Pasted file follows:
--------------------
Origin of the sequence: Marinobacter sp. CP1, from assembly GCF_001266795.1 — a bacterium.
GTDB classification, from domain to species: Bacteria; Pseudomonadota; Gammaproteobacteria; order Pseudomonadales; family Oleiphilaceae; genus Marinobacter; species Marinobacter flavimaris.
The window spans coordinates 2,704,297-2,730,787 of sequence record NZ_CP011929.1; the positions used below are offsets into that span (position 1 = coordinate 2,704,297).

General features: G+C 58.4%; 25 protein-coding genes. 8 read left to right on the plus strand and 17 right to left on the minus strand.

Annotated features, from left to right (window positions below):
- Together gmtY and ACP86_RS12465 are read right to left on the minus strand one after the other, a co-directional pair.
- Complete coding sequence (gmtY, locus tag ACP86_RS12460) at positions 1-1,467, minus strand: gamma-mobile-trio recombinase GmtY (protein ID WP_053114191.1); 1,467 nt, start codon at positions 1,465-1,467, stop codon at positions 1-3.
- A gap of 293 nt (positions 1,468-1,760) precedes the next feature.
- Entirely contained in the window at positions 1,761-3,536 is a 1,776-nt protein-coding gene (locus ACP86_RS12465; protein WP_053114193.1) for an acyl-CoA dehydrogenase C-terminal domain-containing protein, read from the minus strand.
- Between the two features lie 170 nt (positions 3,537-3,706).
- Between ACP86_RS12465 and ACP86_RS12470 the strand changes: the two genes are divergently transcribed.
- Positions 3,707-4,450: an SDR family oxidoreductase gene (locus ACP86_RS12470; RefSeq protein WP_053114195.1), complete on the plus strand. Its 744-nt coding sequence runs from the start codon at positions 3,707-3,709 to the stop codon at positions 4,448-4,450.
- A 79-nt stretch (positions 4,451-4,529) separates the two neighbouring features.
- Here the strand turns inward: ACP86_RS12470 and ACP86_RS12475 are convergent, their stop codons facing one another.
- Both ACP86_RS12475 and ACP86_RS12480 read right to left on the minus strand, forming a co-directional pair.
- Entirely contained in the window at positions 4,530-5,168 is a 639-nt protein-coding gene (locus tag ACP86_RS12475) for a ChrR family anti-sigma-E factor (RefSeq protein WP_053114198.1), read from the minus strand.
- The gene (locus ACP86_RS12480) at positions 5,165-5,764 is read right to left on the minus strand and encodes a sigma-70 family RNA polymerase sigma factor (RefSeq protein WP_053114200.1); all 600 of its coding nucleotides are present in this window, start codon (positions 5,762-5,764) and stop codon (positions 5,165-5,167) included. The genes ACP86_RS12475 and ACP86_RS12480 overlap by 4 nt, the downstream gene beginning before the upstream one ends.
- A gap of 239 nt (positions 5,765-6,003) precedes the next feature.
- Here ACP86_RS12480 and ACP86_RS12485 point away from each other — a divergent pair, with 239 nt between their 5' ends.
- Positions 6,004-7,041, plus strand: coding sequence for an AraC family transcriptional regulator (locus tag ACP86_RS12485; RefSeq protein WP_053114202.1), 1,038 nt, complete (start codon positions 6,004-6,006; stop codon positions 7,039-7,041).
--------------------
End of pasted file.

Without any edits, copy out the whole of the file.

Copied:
Origin of the sequence: Marinobacter sp. CP1, from assembly GCF_001266795.1 — a bacterium.
GTDB classification, from domain to species: Bacteria; Pseudomonadota; Gammaproteobacteria; order Pseudomonadales; family Oleiphilaceae; genus Marinobacter; species Marinobacter flavimaris.
The window spans coordinates 2,704,297-2,730,787 of sequence record NZ_CP011929.1; the positions used below are offsets into that span (position 1 = coordinate 2,704,297).

General features: G+C 58.4%; 25 protein-coding genes. 8 read left to right on the plus strand and 17 right to left on the minus strand.

Annotated features, from left to right (window positions below):
- Together gmtY and ACP86_RS12465 are read right to left on the minus strand one after the other, a co-directional pair.
- Complete coding sequence (gmtY, locus tag ACP86_RS12460) at positions 1-1,467, minus strand: gamma-mobile-trio recombinase GmtY (protein ID WP_053114191.1); 1,467 nt, start codon at positions 1,465-1,467, stop codon at positions 1-3.
- A gap of 293 nt (positions 1,468-1,760) precedes the next feature.
- Entirely contained in the window at positions 1,761-3,536 is a 1,776-nt protein-coding gene (locus ACP86_RS12465; protein WP_053114193.1) for an acyl-CoA dehydrogenase C-terminal domain-containing protein, read from the minus strand.
- Between the two features lie 170 nt (positions 3,537-3,706).
- Between ACP86_RS12465 and ACP86_RS12470 the strand changes: the two genes are divergently transcribed.
- Positions 3,707-4,450: an SDR family oxidoreductase gene (locus ACP86_RS12470; RefSeq protein WP_053114195.1), complete on the plus strand. Its 744-nt coding sequence runs from the start codon at positions 3,707-3,709 to the stop codon at positions 4,448-4,450.
- A 79-nt stretch (positions 4,451-4,529) separates the two neighbouring features.
- Here the strand turns inward: ACP86_RS12470 and ACP86_RS12475 are convergent, their stop codons facing one another.
- Both ACP86_RS12475 and ACP86_RS12480 read right to left on the minus strand, forming a co-directional pair.
- Entirely contained in the window at positions 4,530-5,168 is a 639-nt protein-coding gene (locus tag ACP86_RS12475) for a ChrR family anti-sigma-E factor (RefSeq protein WP_053114198.1), read from the minus strand.
- The gene (locus ACP86_RS12480) at positions 5,165-5,764 is read right to left on the minus strand and encodes a sigma-70 family RNA polymerase sigma factor (RefSeq protein WP_053114200.1); all 600 of its coding nucleotides are present in this window, start codon (positions 5,762-5,764) and stop codon (positions 5,165-5,167) included. The genes ACP86_RS12475 and ACP86_RS12480 overlap by 4 nt, the downstream gene beginning before the upstream one ends.
- A gap of 239 nt (positions 5,765-6,003) precedes the next feature.
- Here ACP86_RS12480 and ACP86_RS12485 point away from each other — a divergent pair, with 239 nt between their 5' ends.
- Positions 6,004-7,041, plus strand: coding sequence for an AraC family transcriptional regulator (locus tag ACP86_RS12485; RefSeq protein WP_053114202.1), 1,038 nt, complete (start codon positions 6,004-6,006; stop codon positions 7,039-7,041).